"Decently and in Order"
June 15, 2014
St. Augustine's Episcopal Church, Wedgefield
II Corinthians 13:11-13
As St. Paul concludes his Second Letter to the Corinthians, he writes a command which puts a smile on the faces of good Episcopalians everywhere. He directs the Corinthians to “Put things in order” (13:11). This verse actually recalls a more complete one from his First Letter to the Corinthians. In that earlier letter, he wrote, “All things should be done decently and in order” (14:40).
In this sermon, I want us to consider how appropriate such directions are for us to hear on Trinity Sunday. And, I think we also need to recognize how far we have strayed from these instructions in our day.
If you surveyed preachers about their least-favorite sermon topic, the Trinity would surely be at or near the top of most lists. This doctrine which is so fundamental and basic to our theology also is very difficult to explain. “One substance, three persons”; “three in one, and one in three”; St. Patrick’s shamrock clover – all these are descriptions of a doctrine that ultimately remains a mystery. However, it should not really surprise us that the Trinity continues to be mysterious and incomprehensible to us. After all, the doctrine of the Trinity deals with the nature of God. And that, ultimately, is something that we cannot understand.
One lens through which we may look at part of this mysterious doctrine includes the view of orderliness. That is, one way to understand the nature of God is to realize that God brings order out of chaos and disorder. For instance, in the creation story we read this morning, God acted to bring order into the “formless void and darkness” (Gen 1:1) which had come to be. This creation story may seem long and tiresome as we read it in church…but it is important for us not to miss a primary point of this account. God acts to bring about order. Think about the painting that is depicted here. All the various parts of creation are included in this passage. They are dealt with in an orderly fashion – and all within a week’s time! The story concludes, “These are the generations of the heavens and the earth when they were created” (2:4). Thus, according to this account, the whole matter of creation is completed – from land and water to human beings – decently and in order, in the span of a single week.
We read this account on Trinity Sunday so that we may understand and appreciate that God’s nature involves order. God has set up the world in such a way that various parts of creation interact with each other in orderly ways. And – to let you in on a secret – we can make the case that human beings have tended to descend into chaos ever since. But let me get to that in a couple of minutes.
Both of St. Paul’s letters to the Christians in Corinth intend to provide pastoral encouragement to people attempting to be faithful within a challenging culture. In those letters, sometimes St. Paul is direct and, even, harsh in his language. But he always attempts to encourage the Corinthian Christians as their pastor. Our reading today comes at the conclusion of his second letter. As we have seen, Paul’s pastoral encouragement is to “Put things in order” (13:11). Therefore, he encourages his readers to remember God’s order in creation and to reclaim that ordered creation, as followers of Christ.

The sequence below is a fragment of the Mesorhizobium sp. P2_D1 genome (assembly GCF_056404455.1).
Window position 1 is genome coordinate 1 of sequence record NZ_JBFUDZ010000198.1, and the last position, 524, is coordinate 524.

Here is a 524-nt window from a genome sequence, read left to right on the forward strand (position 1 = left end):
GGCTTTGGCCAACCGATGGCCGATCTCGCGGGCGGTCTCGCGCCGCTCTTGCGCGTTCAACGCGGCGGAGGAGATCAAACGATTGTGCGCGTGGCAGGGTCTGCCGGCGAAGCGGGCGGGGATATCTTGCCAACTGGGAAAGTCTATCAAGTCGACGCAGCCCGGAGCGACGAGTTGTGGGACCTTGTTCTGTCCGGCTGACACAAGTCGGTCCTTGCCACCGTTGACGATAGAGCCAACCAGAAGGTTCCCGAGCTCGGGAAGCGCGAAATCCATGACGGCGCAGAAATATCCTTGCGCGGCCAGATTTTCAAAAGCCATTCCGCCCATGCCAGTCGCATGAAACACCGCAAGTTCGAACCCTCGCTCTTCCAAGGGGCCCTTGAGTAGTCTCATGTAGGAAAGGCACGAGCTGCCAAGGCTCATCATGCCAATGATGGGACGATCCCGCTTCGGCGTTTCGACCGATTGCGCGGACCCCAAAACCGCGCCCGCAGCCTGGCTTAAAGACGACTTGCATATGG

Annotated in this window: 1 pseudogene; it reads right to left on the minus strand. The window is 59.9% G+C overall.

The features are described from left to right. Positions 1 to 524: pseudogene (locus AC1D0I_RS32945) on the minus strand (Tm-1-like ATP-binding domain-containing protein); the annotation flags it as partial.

Interestingly, today’s Gospel reading from St. Matthew comes at the conclusion of that book also. As Jesus prepared to leave his disciples behind on earth, he gave them some final directions – to make other disciples, to baptize, and to teach. But the context in which he gave those directions is very important. Jesus said, “All authority in heaven and on earth has been given to me” (28:18). Thus, Jesus sets the order of things. He is the One who has “all authority”, and within that context, it is his responsibility to provide direction.
Now, think about the location of each of these readings in the Bible. I want to suggest that as we consider where the readings are, we also may grasp an understanding of the idea of the order of creation … and what has happened to that order. That is, the creation story we read comes at the beginning of the first book of the Bible. Then, the other two readings come at the end of one of the Gospels and at the end of one of St. Paul’s letters. With that perspective, we might draw the conclusion that what God has set up, we have managed to mess up! And, I have to agree that seems to be one of the messages this morning.
We could name many examples of our failures in terms of keeping order – the order of creation that God entrusted to human beings. Among those examples, we might include Adam and Eve leaving the Garden of Eden and, more recently, the previous diocesan leadership here leaving The Episcopal Church. Confusion and chaos result, for good order has not been served in these and in many other situations. And, always – always – confusion and chaos become distractions from our worship of the One who is God and who is known as Father, Son, and Holy Spirit.
In conclusion, then, my plea joins that of Jesus and of St. Paul. May we remember the order that God has given to the universe which He created. May we seek that orderliness which comes from God, for indeed, that order describes what we know about the nature of God. As we seek Godly order, may we personally discover pastoral encouragement from the saints and direction from the One who has been given “all authority in heaven and on earth.” Finally, may we pray fervently for unity among God’s people, for that ordered unity reflects the prayer of Jesus and the very nature of God Almighty. Amen.
The Right Reverend Charles G. vonRosenberg
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